UNC-6 (netrin) stabilizes oscillatory clustering of the UNC-40 (DCC) receptor to orient polarity.

Wang Z, Linden LM, Naegeli KM, Ziel JW, Chi Q, Hagedorn EJ, Savage NS, Sherwood DR - J. Cell Biol. (2014)

Mispolarized UNC-40 colocalizes with F-actin in the absence of UNC-6. Anterior is left; ventral is down. (A–C) All animals were examined at the P6.p two-cell stage. Shown are UNC-40::GFP and UNC-40(ΔFN4/5)::GFP (left), F-actin (middle), and an overlay (right). Magnification (below) and colocalization quantification graphs (far right) show extensive UNC-40 and F-actin overlapping localization in all cases (arrowheads; colocalization was measured along the yellow line in the insets from the outside to the inside of the cell, fluorescent intensity was plotted in arbitrary units, and distances are given in pixels). (D) A schematic diagram illustrates the structural domains of the wild-type UNC-40 protein and the UNC-40(ΔFN4/5) protein, an engineered form of UNC-40 lacking the putative UNC-6 binding site in the fourth and fifth FNIII domains. (E) In unc-40 mutants, UNC-40(ΔFN4/5)::GFP colocalized with F-actin in the apical and lateral membranes of the AC (arrowheads). Bars, 5 µm.
© Copyright Policy - openaccess
Related In: Results  -  Collection

License 1 - License 2
Show All Figures
getmorefigures.php?uid=PMC4151141&req=5

fig2: Mispolarized UNC-40 colocalizes with F-actin in the absence of UNC-6. Anterior is left; ventral is down. (A–C) All animals were examined at the P6.p two-cell stage. Shown are UNC-40::GFP and UNC-40(ΔFN4/5)::GFP (left), F-actin (middle), and an overlay (right). Magnification (below) and colocalization quantification graphs (far right) show extensive UNC-40 and F-actin overlapping localization in all cases (arrowheads; colocalization was measured along the yellow line in the insets from the outside to the inside of the cell, fluorescent intensity was plotted in arbitrary units, and distances are given in pixels). (D) A schematic diagram illustrates the structural domains of the wild-type UNC-40 protein and the UNC-40(ΔFN4/5) protein, an engineered form of UNC-40 lacking the putative UNC-6 binding site in the fourth and fifth FNIII domains. (E) In unc-40 mutants, UNC-40(ΔFN4/5)::GFP colocalized with F-actin in the apical and lateral membranes of the AC (arrowheads). Bars, 5 µm.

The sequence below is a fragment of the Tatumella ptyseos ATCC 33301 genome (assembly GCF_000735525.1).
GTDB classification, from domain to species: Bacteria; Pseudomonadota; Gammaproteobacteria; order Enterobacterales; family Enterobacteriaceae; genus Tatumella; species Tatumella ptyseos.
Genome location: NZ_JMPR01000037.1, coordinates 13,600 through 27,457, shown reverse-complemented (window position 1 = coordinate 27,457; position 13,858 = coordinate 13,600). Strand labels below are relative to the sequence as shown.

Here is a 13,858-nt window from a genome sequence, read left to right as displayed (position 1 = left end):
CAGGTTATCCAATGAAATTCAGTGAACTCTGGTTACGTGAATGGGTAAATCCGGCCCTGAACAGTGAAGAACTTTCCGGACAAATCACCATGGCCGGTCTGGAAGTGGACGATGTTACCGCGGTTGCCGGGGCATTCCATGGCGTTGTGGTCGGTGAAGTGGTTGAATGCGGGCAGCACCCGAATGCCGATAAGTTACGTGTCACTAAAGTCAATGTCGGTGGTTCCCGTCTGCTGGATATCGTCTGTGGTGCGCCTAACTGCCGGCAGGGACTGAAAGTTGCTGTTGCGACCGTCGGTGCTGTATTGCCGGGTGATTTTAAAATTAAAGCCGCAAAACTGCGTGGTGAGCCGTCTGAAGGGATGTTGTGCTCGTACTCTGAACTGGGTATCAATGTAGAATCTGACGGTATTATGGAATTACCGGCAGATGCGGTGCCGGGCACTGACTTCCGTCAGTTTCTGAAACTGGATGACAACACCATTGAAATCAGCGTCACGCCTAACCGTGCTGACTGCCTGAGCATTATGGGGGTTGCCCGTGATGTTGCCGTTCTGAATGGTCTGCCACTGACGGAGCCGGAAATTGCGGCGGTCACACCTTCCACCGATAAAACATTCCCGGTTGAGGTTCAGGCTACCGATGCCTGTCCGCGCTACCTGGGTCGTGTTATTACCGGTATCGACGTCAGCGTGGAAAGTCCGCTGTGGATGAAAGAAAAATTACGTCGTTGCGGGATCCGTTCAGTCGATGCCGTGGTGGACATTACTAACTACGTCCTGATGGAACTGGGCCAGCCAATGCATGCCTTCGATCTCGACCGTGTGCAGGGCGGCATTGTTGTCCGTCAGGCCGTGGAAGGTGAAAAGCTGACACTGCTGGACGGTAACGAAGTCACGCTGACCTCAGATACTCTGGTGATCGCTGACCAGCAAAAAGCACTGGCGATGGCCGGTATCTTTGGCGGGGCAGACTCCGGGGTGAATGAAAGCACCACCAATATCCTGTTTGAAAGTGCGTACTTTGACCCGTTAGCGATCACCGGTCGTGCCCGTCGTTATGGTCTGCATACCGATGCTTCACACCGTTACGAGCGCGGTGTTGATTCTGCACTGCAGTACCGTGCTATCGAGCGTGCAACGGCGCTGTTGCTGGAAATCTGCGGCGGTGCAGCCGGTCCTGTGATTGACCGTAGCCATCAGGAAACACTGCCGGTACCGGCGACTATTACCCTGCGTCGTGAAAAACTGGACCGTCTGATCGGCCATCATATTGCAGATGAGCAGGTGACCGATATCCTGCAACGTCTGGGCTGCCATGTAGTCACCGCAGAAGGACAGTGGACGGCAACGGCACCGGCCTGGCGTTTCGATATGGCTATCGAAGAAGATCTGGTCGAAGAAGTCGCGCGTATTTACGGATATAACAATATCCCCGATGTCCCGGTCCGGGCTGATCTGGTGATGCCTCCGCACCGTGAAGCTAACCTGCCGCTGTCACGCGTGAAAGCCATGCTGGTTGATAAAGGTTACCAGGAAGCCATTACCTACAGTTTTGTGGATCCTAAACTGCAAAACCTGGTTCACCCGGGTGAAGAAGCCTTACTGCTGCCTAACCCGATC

Mentions: Considering the UNC-6–independent activity of UNC-40, we hypothesized that the ectopic F-actin found in unc-6 mutants might be directly organized by mislocalized, but active UNC-40. Supporting this idea, we found that F-actin patches were strongly colocalized with UNC-40 in both wild-type animals and unc-6 mutants (Fig. 2, A and B; and Fig. 3 D). In addition, a form of UNC-40 lacking the fourth and fifth FNIII repeats, which are necessary for UNC-6 binding (Geisbrecht et al., 2003; Kruger et al., 2004), was also active and mislocalized when expressed in both wild-type and unc-40 mutant ACs (Fig. 2, C–E; and Fig. 3 D). We also found that in the absence of UNC-6, F-actin patches colocalized tightly with membrane-localized clusters of UNC-40 downstream effectors (UNC-34, CED-10, MIG-2, and UNC-115; Fig. 3, A–D; Wang et al., 2014). This genetic, molecular, and colocalization analysis offers strong evidence that the UNC-40 receptor promotes F-actin formation in an UNC-6–independent manner.

Bottom Line: By performing live-cell imaging of the DCC orthologue UNC-40 during anchor cell invasion in Caenorhabditis elegans, we have found that UNC-40 clusters, recruits F-actin effectors, and generates F-actin in the absence of UNC-6 (netrin).Together, our data suggest that UNC-6 (netrin) directs polarized responses by stabilizing UNC-40 clustering.We propose that ligand-independent UNC-40 clustering provides a robust and adaptable mechanism to polarize toward netrin.

View Article: PubMed Central - HTML - PubMed

Affiliation: Department of Biology, Duke University, Durham, NC 27708.

Show MeSH
Related in: MedlinePlus